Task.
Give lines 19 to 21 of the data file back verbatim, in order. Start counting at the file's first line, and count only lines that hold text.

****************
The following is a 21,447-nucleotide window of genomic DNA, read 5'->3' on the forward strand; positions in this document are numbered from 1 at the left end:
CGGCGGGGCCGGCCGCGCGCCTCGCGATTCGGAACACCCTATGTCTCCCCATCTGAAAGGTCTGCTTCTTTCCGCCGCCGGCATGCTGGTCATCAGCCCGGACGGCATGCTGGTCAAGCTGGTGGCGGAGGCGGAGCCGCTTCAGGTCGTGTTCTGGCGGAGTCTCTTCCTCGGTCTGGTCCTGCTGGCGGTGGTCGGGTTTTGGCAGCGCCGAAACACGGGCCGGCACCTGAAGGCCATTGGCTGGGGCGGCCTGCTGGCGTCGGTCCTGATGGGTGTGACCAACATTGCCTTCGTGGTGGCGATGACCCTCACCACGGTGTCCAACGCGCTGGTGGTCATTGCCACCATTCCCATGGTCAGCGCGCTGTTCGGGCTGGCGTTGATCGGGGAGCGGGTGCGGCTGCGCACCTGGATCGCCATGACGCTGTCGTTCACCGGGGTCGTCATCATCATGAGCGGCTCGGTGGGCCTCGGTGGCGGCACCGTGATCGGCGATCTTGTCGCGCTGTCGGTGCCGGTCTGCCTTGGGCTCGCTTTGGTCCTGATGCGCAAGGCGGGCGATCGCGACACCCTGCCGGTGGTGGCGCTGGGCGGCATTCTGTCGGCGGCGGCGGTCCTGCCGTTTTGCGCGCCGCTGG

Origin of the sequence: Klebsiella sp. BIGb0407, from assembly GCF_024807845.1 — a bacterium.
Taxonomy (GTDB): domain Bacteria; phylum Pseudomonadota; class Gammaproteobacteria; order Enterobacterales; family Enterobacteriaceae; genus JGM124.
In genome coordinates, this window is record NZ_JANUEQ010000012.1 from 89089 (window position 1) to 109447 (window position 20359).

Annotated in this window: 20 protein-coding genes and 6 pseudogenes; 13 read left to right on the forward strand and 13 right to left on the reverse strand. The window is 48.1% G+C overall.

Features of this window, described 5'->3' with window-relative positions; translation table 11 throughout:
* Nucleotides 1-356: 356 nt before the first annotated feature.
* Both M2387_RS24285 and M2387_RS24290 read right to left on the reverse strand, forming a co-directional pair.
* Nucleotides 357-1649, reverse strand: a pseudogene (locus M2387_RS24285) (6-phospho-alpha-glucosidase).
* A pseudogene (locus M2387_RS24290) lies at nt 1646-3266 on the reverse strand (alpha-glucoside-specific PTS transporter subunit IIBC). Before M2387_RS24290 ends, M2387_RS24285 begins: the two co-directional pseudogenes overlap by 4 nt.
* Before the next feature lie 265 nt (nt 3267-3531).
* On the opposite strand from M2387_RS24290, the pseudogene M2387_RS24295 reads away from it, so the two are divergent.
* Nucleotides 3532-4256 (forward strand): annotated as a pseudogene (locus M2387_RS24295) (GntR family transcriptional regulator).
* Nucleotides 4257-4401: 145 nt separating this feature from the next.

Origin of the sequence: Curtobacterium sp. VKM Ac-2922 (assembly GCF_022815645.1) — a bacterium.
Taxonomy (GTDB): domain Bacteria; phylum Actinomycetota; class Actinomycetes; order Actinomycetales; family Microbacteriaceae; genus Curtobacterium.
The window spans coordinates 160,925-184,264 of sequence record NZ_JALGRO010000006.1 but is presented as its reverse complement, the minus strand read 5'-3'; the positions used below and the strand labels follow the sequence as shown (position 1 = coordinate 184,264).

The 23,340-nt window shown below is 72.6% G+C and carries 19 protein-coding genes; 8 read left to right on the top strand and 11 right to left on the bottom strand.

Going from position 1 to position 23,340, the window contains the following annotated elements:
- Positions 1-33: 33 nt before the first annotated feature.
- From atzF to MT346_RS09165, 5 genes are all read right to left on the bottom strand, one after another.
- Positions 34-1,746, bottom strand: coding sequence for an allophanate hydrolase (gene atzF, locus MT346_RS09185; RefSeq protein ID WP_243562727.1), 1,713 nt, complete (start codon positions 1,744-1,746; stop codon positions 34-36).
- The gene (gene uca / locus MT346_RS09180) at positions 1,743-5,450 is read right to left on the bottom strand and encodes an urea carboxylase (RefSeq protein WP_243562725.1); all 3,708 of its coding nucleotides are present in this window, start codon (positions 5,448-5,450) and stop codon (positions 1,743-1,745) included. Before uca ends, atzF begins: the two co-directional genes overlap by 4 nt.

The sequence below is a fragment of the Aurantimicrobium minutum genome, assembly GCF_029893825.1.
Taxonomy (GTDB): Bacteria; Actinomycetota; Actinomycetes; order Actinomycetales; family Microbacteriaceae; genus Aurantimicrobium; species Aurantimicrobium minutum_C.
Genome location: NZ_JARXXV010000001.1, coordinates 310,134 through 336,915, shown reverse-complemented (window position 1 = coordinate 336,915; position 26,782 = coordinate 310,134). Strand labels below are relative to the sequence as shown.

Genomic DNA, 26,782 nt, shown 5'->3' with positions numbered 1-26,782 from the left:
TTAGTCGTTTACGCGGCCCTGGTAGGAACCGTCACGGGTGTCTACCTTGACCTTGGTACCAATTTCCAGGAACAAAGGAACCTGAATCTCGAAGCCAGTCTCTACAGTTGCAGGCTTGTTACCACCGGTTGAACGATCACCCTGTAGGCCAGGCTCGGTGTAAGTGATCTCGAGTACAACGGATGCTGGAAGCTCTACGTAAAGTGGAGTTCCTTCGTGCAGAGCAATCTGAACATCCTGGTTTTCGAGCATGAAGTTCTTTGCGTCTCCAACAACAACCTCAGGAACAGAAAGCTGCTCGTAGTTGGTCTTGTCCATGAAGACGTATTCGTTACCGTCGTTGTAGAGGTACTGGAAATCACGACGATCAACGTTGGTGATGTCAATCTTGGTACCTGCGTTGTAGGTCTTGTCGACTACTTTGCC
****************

The 23,340-nt window shown below is 72.6% G+C and carries 19 protein-coding genes; 8 read left to right on the top strand and 11 right to left on the bottom strand.

Going from position 1 to position 23,340, the window contains the following annotated elements:
- Positions 1-33: 33 nt before the first annotated feature.